Thursday, October 28, 2010

John the Apologist

As I was reading over chapters 3-5 of 1 John this evening I realized that he makes some rather useful points from an apologetic standpoint. Usually when I think of this book of the Bible I think about how we are to love one another and how that love identifies us as children of God. True enough, this is a book that is laden with admonitions to love one another and abide in the love of Christ. Then there is chapter 4. In the particular edition of the Bible that I am using this chapter is sub-headed "Testing the Spirits."
First of all, John tells us flat out that if a spirit does not confess Christ then it is simply and categorically, not from God. It's as easy as that. Then he lays this bombshell in verse 5, They are from the world; therefore they speak as from the world and the world listens to them. How many of those who supposedly confess Christ in our society "speak as from the world"? This may be most true of hardcore "emergent" Christians. In fact, I was just watching a seminar by Bobby Conway of Life Fellowship called "A Conversation about the Emergent Church." It seems that in an effort to be relevant, many Christians have blurred the lines between the world and Christianity to such a degree that they are unrecognizable. Postmodernism has so infiltrated some pastors, theologians, and laity that they are "speaking as from the world" and in many cases, "the world listens to them."
The next tidbit that I would like to point out comes in chapter 5. That is not to downplay the rest of chapter 4 but I want to move briskly as this is not a survey course in 1 John. Listen to verse 1, Whoever believes that Jesus is the Christ is born of God, and whoever loves the Father loves the child born of Him. Let me ask you this; have you ever heard someone say, "There are many ways to get to God," or "All paths lead to the same goal," or "I believe in God but just not this Christianity business"? Most Christians, and rightly so, will trot out John 14:6 when faced with similar statements to the ones above. This verse seems to hit with the same force and message and since it is from the same author that is fitting. The point is, if you say you love God and you don't confess that Jesus is the Christ, guess what? You don't love God. It may seem simplistic to say this but it is worth being very clear about. Christianity is the ONLY faith that confesses that Jesus is the Christ, God's Son, the Messiah. If I am wrong on this please correct me. There are plenty of other faiths that concede that Jesus lived and, at best, was a prophet but none give Him the high standing that Christianity does.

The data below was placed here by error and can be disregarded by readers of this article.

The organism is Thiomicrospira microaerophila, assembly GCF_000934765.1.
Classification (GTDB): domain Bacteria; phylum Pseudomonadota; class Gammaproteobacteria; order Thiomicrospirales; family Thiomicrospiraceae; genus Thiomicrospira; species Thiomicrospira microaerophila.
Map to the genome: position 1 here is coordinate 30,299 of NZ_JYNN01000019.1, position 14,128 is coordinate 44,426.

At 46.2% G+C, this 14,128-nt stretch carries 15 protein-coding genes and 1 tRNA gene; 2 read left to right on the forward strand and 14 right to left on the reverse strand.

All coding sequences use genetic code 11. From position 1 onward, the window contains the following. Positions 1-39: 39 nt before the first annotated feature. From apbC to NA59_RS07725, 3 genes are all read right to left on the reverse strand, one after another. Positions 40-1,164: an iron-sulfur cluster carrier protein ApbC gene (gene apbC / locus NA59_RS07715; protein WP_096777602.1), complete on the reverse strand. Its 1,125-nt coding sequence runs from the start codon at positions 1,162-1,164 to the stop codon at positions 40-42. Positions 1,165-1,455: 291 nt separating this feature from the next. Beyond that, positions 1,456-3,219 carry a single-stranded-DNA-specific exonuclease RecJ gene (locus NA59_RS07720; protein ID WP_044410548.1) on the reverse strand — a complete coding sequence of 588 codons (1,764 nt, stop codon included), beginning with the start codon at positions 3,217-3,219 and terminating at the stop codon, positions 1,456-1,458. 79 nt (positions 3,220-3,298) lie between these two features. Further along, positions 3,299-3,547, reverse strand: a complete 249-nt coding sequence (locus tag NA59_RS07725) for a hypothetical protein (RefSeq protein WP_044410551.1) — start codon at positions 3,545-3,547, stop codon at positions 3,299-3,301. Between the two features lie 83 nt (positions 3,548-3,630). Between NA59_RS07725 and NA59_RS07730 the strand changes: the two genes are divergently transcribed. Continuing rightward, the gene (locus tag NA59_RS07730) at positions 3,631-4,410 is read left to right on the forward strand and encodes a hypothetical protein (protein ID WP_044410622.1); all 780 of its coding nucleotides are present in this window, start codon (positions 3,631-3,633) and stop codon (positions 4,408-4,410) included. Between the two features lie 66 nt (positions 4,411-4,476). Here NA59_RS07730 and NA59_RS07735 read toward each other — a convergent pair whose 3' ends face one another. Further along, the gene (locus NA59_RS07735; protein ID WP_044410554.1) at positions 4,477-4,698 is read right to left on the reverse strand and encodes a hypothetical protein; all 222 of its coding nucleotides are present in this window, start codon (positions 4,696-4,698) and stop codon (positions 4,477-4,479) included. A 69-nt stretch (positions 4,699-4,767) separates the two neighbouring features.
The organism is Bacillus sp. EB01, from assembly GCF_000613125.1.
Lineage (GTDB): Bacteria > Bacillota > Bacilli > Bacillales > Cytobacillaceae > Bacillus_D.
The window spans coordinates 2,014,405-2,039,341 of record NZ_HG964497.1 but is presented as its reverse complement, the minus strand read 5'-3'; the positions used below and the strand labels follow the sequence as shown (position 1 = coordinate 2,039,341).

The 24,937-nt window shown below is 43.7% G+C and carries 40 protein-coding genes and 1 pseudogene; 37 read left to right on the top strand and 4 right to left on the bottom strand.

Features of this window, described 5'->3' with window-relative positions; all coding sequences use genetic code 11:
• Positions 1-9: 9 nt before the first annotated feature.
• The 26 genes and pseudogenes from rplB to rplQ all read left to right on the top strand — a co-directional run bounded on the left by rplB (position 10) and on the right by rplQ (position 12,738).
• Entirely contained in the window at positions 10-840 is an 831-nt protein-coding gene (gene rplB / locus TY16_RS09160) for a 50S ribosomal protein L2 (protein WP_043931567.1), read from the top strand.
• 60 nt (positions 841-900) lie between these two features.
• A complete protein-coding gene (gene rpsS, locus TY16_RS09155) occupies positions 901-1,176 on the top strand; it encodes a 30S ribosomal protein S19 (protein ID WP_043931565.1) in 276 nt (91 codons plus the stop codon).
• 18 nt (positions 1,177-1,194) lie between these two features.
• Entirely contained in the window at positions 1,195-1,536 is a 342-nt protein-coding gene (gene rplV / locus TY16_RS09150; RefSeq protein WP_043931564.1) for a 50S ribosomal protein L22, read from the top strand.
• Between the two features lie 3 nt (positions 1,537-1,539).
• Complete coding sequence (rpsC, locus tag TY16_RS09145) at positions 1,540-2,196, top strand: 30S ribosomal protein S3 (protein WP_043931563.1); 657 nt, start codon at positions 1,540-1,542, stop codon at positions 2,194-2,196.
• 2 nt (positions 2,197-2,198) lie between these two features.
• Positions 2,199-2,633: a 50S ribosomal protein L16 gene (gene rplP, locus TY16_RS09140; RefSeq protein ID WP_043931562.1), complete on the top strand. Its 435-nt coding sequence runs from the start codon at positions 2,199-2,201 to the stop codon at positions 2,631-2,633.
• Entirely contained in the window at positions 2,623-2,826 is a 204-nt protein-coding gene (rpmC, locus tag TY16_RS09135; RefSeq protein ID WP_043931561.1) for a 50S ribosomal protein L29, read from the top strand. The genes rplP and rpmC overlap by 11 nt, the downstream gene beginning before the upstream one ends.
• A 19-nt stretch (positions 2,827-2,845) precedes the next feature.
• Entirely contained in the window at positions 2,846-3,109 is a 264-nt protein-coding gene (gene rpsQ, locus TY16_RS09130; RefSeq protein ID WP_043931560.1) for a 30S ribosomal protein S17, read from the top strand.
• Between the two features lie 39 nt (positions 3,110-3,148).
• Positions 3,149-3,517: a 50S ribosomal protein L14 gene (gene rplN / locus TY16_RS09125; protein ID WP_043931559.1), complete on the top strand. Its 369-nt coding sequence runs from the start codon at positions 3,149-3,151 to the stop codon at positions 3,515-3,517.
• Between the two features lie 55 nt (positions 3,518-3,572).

Another great thing that John does in this chapter is head off the worldly swill that says, "If you're a good person and try hard and treat people right you get to go to heaven." In verse 2 he says, By this we know that we love the children of God, when we love God and observe His commandments. Some would twist this as evidence that you just "have to be a good person" to get to Heaven because God's commandments are all about us loving our neighbor. Fair enough, however look back to 1 John 3:23 which says, This is His commandment, that we believe in the name of His Son Jesus Christ, and love one another, just as He commanded us. The bottom line is this, you cannot keep God's commandments or do anything that is pleasing in His eyes unless you believe in Christ. That leaves Christianity as the only viable route to eternal life with God.

Friday, February 12, 2010

Rethinking American Evangelism

I had the amazing opportunity last night to go with a couple of friends to here Ravi Zacharias and Stuart MacAllister speak in Gastonia, NC. Hearing these two men of God speak on the supremacy of Christ was a real treat to say the least. In the midst of all of this a couple of things stuck out to me that pertain to the nature of evangelism or mission in the United States today. First Dr. MacAllister said that the apologetic that is needed the most in American today is, borrowing Paul's words, "Christ and Him crucified." Later Dr. Zacharias went on to tell a rather humorous story about a family who didn't know the story of Jericho's wall being brought down. These two points, along with the rest that was said, made me ponder the state and method of evangelism in America.